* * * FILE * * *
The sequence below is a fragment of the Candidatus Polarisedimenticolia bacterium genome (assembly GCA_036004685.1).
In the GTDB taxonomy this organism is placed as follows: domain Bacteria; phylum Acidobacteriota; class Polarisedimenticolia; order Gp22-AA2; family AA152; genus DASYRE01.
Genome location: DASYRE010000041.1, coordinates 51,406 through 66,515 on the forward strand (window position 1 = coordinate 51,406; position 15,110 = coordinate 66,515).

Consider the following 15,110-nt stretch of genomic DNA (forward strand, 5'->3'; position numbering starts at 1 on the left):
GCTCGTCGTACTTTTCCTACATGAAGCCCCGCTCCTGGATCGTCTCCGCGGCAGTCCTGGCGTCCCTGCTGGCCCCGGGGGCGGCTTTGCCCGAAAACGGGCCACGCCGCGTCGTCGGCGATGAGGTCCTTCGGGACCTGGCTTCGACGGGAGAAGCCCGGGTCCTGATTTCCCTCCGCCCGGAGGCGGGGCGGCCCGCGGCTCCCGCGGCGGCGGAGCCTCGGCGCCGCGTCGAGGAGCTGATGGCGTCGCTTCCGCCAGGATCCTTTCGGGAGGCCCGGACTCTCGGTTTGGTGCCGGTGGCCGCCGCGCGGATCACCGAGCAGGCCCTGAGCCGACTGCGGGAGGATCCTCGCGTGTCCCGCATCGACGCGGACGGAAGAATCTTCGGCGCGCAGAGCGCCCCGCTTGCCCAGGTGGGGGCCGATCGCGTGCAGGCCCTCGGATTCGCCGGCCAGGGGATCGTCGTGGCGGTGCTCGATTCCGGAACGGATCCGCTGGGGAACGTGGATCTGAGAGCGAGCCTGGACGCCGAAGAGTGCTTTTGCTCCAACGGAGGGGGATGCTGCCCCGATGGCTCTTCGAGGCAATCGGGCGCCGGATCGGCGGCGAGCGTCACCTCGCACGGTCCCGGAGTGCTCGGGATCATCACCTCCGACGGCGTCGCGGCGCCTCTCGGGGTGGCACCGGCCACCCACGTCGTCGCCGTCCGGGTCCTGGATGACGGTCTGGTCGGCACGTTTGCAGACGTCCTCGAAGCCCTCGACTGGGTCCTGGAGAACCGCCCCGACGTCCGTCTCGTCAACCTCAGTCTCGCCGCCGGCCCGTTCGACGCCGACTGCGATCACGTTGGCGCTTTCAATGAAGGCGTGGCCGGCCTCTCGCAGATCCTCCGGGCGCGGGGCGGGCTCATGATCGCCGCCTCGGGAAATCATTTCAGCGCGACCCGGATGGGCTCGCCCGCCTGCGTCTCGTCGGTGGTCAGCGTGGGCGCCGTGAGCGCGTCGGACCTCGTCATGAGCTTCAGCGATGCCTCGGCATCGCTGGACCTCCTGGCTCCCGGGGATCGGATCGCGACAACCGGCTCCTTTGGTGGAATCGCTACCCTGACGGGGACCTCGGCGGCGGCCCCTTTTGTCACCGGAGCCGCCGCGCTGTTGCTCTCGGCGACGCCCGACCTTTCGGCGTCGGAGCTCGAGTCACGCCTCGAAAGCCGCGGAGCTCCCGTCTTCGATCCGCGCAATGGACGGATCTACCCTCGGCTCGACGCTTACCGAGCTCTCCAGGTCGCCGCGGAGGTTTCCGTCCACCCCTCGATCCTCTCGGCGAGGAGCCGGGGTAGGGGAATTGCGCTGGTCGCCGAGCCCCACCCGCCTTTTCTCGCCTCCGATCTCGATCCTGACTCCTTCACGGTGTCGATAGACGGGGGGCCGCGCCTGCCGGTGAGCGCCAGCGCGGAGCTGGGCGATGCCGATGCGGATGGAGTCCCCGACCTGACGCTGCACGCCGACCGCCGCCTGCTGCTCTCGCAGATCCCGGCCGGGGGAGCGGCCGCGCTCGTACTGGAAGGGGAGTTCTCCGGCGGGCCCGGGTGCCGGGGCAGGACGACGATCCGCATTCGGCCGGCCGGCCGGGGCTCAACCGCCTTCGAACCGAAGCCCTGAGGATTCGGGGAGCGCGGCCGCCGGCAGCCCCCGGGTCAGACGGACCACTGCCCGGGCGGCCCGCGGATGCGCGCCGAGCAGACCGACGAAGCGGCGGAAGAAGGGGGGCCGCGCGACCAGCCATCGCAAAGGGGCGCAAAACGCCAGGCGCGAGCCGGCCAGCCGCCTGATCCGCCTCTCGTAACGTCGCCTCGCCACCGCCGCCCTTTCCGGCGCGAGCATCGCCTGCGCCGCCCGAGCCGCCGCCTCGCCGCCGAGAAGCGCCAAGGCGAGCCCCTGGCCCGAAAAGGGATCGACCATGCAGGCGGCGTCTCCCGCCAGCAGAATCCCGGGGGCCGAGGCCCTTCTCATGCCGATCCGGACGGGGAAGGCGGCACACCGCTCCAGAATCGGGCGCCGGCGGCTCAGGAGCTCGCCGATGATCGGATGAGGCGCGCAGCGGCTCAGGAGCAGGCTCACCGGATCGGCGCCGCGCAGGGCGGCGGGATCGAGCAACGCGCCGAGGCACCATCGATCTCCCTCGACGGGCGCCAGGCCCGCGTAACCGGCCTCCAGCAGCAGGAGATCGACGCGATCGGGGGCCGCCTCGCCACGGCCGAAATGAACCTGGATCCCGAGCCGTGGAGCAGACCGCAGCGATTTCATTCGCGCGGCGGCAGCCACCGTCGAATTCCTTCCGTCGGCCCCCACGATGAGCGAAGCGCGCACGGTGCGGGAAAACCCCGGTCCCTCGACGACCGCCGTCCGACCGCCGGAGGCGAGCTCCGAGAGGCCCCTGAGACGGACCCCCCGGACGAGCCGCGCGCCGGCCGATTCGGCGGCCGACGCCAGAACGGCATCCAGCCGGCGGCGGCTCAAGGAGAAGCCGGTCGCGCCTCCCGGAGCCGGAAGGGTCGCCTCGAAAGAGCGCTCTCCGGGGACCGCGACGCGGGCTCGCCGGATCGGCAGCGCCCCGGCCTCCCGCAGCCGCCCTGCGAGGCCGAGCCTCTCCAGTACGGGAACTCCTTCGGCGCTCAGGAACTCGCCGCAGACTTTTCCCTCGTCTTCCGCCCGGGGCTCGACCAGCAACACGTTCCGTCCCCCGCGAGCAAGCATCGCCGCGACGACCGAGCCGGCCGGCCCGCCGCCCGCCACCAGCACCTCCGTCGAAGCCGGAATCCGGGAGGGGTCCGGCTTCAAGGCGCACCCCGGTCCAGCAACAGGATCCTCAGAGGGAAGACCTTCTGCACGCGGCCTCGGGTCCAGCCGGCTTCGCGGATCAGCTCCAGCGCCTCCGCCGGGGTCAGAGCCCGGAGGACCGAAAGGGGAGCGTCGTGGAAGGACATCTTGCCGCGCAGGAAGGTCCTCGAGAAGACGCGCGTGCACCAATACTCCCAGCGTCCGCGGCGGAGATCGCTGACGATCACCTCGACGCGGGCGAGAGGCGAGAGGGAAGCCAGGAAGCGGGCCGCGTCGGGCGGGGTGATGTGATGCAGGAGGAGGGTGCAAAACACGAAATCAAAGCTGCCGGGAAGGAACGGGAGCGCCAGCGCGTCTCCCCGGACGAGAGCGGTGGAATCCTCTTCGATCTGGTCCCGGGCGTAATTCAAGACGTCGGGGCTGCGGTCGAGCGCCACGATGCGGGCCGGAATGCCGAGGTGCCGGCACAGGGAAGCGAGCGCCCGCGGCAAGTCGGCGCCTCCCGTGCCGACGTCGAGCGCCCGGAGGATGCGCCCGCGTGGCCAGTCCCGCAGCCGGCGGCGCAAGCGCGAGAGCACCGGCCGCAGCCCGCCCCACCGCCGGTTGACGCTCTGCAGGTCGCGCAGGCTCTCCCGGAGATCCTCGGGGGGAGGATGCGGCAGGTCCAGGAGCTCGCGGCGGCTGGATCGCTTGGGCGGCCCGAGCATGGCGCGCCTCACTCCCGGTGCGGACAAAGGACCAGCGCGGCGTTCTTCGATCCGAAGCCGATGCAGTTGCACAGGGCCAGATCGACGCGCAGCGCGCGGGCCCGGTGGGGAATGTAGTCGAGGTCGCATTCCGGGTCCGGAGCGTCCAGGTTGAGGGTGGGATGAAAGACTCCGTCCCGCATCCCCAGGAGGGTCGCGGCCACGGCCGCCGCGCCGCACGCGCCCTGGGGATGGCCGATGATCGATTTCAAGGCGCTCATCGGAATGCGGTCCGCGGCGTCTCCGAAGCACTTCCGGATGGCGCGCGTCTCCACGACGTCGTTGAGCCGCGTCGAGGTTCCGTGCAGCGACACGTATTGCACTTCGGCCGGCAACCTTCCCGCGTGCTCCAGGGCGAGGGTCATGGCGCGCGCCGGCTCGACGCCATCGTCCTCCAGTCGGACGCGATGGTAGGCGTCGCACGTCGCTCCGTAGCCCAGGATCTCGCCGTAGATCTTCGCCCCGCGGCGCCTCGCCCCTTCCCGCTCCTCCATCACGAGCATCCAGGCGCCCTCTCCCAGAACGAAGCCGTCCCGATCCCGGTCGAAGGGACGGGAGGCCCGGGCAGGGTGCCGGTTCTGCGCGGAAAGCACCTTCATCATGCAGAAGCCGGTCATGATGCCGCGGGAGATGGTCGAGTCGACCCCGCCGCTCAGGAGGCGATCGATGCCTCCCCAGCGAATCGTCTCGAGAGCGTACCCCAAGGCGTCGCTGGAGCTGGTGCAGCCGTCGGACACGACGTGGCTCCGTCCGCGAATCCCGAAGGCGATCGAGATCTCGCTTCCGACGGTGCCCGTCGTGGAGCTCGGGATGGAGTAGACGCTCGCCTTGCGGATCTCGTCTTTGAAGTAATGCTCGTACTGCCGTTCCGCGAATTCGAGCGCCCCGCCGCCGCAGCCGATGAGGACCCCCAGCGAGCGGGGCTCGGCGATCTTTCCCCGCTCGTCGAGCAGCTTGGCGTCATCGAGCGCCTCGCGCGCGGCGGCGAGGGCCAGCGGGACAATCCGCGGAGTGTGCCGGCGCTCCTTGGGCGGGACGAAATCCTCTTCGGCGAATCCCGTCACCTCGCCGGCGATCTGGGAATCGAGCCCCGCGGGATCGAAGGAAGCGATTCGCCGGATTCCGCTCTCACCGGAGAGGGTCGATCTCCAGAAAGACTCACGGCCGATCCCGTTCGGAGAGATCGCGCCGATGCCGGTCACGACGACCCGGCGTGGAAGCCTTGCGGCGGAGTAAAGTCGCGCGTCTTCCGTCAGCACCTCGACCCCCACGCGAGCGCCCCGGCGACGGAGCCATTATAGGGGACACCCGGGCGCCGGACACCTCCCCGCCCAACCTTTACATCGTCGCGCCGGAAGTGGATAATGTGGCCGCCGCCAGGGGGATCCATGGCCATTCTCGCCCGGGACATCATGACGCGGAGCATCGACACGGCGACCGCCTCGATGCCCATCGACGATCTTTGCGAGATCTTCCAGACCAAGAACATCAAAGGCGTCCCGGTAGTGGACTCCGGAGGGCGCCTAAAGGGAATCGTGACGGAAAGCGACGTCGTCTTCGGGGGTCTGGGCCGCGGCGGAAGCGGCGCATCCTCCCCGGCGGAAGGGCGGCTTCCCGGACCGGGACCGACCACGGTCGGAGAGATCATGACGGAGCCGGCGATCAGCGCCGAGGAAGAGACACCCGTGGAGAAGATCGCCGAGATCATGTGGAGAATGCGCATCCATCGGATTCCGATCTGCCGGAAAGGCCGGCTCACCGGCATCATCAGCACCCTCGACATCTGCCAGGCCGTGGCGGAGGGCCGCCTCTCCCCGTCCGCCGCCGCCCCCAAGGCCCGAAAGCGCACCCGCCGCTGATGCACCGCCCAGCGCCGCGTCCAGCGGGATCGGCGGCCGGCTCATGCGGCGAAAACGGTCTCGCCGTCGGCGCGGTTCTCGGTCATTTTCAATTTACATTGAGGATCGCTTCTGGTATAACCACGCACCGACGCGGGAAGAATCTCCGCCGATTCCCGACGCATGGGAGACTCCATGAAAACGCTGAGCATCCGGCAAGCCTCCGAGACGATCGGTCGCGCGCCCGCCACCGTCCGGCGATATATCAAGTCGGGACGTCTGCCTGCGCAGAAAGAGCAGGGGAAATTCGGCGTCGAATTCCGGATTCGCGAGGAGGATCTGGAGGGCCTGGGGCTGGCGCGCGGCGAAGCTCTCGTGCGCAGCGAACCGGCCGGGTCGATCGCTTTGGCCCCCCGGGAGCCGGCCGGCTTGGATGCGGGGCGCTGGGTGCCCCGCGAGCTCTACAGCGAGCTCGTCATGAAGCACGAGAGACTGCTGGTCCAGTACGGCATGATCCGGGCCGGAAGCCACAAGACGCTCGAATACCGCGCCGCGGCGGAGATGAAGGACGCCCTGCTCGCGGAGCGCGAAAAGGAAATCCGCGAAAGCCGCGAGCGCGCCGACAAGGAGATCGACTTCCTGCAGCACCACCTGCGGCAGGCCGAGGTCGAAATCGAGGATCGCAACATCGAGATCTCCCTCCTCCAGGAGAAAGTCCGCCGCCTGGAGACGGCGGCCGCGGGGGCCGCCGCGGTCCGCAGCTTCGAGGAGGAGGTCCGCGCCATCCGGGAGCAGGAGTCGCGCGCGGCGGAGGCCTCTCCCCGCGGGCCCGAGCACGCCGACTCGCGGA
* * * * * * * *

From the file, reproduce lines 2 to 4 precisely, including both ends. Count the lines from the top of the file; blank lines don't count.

In the GTDB taxonomy this organism is placed as follows: domain Bacteria; phylum Acidobacteriota; class Polarisedimenticolia; order Gp22-AA2; family AA152; genus DASYRE01.
Genome location: DASYRE010000041.1, coordinates 51,406 through 66,515 on the forward strand (window position 1 = coordinate 51,406; position 15,110 = coordinate 66,515).

Consider the following 15,110-nt stretch of genomic DNA (forward strand, 5'->3'; position numbering starts at 1 on the left):